Billtown Burlesque, the area's first and only dedicated Burlesque troupe, will be performing at Synergy, 416 W. Third St., Friday. The doors open at 8 p.m., with a 9 p.m. start.
Billtown Burlesque came together quite organically last year, drawing together people from several corners of Williamsport's vibrant art and cultural communities, in a remarkable feat of organization. Isaac Conner, one of the troupe's organizers, said that the original idea for putting together a burlesque performance may have come from Liz Miele, who had a part in outlining the original concept for the group.
Burlesque as an art form dates back centuries in one form or another. The latest incarnation has its roots in the late 19th and early 20th centuries, but experienced a renaissance over the past few years, growing out of the performance events that became a part of the festival music scene in the very early 1990s.
In 1992, the Jim Rose Circus, a modern and sometimes cringe-inducing take on a circus sideshow act, was a secondary act at the Lollapalooza festival. It was an instant cult hit, not only for the extreme nature of its performances, but for its ambiance, a combination of greasepaint, mystery, danger and sexiness. Rolling Stone called it the "absolute must-see act" of the festival.
While Rose's sideshow act-style failed to have broad mainstream appeal, it paved the way for a revival of other performance types, some, like burlesque, that had all but disappeared for decades.
Billtown Burlesque is like many of these acts around the country, in that it places a heavy emphasis on fun. It's a variety show at its heart; past shows have had song performances where the lyrics were so peppered with double entendre that they border on inappropriate for a family newspaper. (The more daring of you can look online for Connie Vannett's "Pussy Cat Song," if you can't infer from the title exactly what the lyrics are likely to be.) There have been campy drag performances, comedy and even appearances by the local roller derby team, the Susquehanna Valley Derby Vixens.
There are strip teases in the act, but again, the emphasis is more on "tease" rather than "strip," so the result is sexy and fun without crossing the line to obscene or explicit. Still, it's a very sexy show.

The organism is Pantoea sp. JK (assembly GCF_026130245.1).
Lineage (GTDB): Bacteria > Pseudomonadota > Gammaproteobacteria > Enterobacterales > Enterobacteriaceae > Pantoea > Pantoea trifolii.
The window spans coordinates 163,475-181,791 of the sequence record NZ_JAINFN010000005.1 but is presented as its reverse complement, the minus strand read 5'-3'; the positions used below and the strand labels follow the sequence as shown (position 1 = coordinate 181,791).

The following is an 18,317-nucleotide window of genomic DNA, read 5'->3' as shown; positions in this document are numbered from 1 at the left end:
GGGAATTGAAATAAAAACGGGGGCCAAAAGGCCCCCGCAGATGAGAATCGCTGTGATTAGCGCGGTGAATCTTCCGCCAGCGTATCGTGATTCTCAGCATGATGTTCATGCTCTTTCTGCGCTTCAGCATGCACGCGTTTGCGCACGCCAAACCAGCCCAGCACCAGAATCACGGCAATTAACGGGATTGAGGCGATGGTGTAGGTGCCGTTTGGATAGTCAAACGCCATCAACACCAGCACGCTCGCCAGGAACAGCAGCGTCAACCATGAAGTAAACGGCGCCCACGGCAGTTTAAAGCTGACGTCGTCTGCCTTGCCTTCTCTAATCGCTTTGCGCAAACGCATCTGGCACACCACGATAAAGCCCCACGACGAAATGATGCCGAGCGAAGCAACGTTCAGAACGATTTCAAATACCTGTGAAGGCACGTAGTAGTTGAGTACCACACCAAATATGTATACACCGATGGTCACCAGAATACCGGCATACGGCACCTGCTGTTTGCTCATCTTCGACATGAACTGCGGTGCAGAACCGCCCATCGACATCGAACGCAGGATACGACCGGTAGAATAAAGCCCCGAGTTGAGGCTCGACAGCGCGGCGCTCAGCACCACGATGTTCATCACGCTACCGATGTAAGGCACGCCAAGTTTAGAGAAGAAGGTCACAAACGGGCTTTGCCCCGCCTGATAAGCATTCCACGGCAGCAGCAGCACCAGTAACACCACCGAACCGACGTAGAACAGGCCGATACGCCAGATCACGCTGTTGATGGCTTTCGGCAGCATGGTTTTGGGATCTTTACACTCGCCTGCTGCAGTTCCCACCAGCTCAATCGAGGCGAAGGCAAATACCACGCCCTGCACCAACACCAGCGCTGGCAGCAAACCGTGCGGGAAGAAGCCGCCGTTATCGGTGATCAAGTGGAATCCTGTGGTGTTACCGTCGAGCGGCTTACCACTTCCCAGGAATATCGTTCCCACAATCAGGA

"Over the top, sexy, risque," is how Conner characterized it, with a twinkle in his eye.
Conner said the group has done a tremendous amount of research for this performance. Group members and friends scour the web for reference material like video clips, sharing them with the rest of the group on Facebook. One clip might be a burlesque performance from the night before in another city, another, Gypsy Rose Lee performing in the 1940s.
This is a young group, and like most people their age, they are a hyper-connected crowd. This hyper-connectivity isn't just online either - their ties to the community have let them pull together both the resources and the fans they need to put together several impressive shows.
When they were first putting together the original idea, they wanted to showcase it on a fast-approaching First Friday. The problem was that they didn't have a suitable place to set up, but local businessman Matt Showers came to the rescue and offered them an unused storefront at the corner of West Fourth and Pine streets, practically "ground zero" on any First Friday.
"The local businesses have been tremendously supportive," according to Conner. "Matt Showers, Club Z, the Pajama Factory, Ralph Wilson's Streetlight Photography, Eric Winters, the owner of Club Synergy-there are too many to name."
In return, Billtown Burlesque helps out these businesses where they can by doing things like having their iconic "cigarette girls" make appearances or donating their proceeds to the new community radio station, WXPI, 88.5 FM.
This Friday's show is heavily themed around Mardi Gras, so it's a much much sexier show than their Halloween show. It will be less political than past shows as well. Conner has a background in both stage and what he termed "biting political satire," but that, too, has always been in good fun with the Billtown Burlesque. Conner told me that at one of their earlier performances - one that had a running theme lampooning the gas industry. There were gas workers in the audience, but they enjoyed themselves along with the rest of the crowd, seeing the humor in the show's portrayal of the burgeoning local industry.
Conner told me that he'd like Billtown Burlesque to become a viable entertainment option for our visiting workers, along with the people who have always called the Lycoming Valley home. The area doesn't have a lot of adult-themed establishments, so hopefully this will fill some of that gap more tastefully than opening say, a strip club, while still offering a night of sexy, fun entertainment.